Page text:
4. Legal framework of the priority right
4.1 Priority is a right
Article 87(1) EPC states:
"Any person who has duly filed, in or for
(a) any State party to the Paris Convention for the Protection of the Industrial Property or
(b) any Member of the World Trade Organization,
an application for a patent ... shall enjoy, for the purpose of filing a European patent application in respect of the same invention, a right of priority during a period of twelve months from the date of filing of the first application."
This wording corresponds to Article 4 of the Paris Convention, which states in its paragraph A(1):
"Any person who has duly filed an application for a patent ... in one of the countries of the Union ..., shall enjoy, for the purpose of the filing in the other countries, a right of priority during the periods hereinafter fixed."
4.2 Substantive condition of "the same invention"
Apart from formal requirements (such as filing of a declaration, identity of applicant, twelve-month period), the sole substantive condition laid down by the EPC (and the Paris Convention) for the right of priority to be validly claimed is that the priority document and the subsequent filing are directed to the same invention, Article 87(1) EPC. Article 4C(4) of the Paris Convention mentions "the same subject". However, the meaning is undoubtedly identical.
As a matter of principle, where a right is established by an international treaty or convention, or by national law, it cannot be restricted by imposing supplementary conditions in administrative rules or guidelines or even in jurisprudence.
4.3 Effects of the priority right
4.3.1 Article 89 EPC provides: "The right of priority shall have the effect that the date of priority shall count as the date of filing of the European patent application for the purposes of Article 54, paragraphs 2 and 3, and Article 60, paragraph 2."
4.3.2 This provision makes it clear that the right of priority is intended to protect the applicant against third parties filing a patent application in respect of the same invention during the twelve-month period after the first filing. It has to be read in conjunction with Article 60(1) and (2) EPC, which define entitlement to the grant of a European patent: this right belongs to the inventor and, in the case of conflict, to the person who filed first.
4.3.3 Provided that the application claims the same invention as that disclosed in the priority document, the subject-matter which enjoys the priority right cannot be considered state of the art under Article 54(2) or (3) EPC against that application. The relevant provisions (Articles 89 and 54 EPC) are thus consistent with one another. The fiction that the subsequent application is deemed to have been filed on the date of the first filing - to the extent that it relates to the same subject-matter as the first filing - provides a sort of barrier designed to prevent third parties from interfering with the applicant's right to obtain protection for the claimed subject-matter which it first disclosed in the previous application. As a consequence, what is true for third parties is equally true for the applicant itself.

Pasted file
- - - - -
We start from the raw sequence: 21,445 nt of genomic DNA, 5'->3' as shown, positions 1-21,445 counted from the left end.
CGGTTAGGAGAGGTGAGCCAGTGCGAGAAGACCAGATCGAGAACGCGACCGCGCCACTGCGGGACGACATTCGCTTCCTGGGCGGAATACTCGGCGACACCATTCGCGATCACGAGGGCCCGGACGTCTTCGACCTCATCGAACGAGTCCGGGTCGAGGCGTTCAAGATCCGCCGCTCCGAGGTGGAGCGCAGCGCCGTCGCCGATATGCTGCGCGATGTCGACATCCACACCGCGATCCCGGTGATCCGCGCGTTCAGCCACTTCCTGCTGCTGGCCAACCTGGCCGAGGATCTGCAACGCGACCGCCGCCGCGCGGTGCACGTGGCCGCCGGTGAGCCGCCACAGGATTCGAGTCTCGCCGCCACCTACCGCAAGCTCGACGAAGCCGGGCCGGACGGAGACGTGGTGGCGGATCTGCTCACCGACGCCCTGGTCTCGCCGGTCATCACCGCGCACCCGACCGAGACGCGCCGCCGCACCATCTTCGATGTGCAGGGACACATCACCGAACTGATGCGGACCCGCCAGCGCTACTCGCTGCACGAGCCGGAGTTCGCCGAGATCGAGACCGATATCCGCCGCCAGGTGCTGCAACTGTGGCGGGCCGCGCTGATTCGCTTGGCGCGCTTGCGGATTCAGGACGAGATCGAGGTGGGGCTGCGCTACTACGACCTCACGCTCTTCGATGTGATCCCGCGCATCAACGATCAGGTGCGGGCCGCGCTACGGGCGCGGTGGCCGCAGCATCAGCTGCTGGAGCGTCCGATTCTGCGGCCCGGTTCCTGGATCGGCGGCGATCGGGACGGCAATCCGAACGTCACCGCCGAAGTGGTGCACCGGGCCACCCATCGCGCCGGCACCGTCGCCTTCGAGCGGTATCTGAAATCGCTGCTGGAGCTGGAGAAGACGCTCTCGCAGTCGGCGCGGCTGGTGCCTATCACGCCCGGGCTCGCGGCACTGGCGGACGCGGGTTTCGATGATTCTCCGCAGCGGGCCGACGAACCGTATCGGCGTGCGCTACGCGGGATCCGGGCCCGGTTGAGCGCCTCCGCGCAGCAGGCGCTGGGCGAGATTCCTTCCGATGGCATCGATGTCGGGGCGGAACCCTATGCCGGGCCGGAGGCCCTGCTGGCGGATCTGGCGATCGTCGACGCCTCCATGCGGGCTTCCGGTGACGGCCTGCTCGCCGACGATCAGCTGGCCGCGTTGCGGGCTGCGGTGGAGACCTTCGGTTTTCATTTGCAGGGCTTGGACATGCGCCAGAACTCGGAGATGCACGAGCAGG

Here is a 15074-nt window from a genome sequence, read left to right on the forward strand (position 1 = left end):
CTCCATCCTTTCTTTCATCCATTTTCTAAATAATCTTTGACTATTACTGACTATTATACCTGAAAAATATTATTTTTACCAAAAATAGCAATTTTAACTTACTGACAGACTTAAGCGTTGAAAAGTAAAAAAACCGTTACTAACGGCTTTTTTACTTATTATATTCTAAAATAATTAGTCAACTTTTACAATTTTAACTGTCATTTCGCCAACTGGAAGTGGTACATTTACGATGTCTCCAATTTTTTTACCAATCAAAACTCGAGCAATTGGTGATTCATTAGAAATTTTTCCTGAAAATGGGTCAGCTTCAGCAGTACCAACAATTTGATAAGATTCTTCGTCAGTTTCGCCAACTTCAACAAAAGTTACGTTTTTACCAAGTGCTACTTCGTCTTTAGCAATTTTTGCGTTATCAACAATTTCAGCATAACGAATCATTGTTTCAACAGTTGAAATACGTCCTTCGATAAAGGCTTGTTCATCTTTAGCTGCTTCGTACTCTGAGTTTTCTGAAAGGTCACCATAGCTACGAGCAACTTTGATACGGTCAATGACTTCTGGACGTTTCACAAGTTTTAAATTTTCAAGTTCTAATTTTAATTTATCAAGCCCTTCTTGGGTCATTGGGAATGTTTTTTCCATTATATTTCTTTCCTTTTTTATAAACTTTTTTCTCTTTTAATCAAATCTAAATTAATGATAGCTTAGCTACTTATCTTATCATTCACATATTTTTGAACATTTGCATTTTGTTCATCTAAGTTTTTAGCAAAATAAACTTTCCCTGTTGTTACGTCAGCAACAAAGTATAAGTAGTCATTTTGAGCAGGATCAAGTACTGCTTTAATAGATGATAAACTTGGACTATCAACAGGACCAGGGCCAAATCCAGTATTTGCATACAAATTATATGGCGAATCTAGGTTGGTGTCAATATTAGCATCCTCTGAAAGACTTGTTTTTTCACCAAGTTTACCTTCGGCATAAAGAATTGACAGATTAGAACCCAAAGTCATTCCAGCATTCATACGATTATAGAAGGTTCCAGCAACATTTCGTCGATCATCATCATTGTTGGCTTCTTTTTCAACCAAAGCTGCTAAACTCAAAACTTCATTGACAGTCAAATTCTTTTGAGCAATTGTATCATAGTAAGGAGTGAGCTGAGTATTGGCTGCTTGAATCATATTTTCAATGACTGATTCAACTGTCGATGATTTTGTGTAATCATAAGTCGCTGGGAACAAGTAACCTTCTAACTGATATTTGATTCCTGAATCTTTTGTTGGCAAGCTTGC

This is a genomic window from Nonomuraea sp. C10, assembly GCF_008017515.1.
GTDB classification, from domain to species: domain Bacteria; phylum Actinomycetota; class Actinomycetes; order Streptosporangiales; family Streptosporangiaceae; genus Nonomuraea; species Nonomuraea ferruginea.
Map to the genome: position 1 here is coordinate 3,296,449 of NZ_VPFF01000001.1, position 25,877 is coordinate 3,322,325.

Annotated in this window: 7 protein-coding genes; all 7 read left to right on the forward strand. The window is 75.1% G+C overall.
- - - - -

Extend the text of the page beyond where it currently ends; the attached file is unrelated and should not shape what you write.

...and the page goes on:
4.3.4 Consequently, the only circumstance in which a novelty objection can succeed is where priority cannot be recognised.
In G 3/93 (OJ EPO 1995, 18), the Enlarged Board already stated that: "Article 89 EPC deals with the effect of possessing a right to priority on the premise that the conditions precedent to having that right have been satisfied, including the requirement that the inventions be the same... Where priority is claimed but cannot be allowed because the essential condition precedent, that the inventions are the same, is not met, there is no right to priority. In consequence, any publication of the contents of the priority document in the interval between the filing thereof as a patent application, and the filing of the European patent application claiming priority therefrom, constitutes prior art citable against elements of the European patent application which are not entitled to priority" (Reasons, points 8 and 9).
4.3.5 Article 4B of the Paris Convention establishes the effects of the right of priority as follows: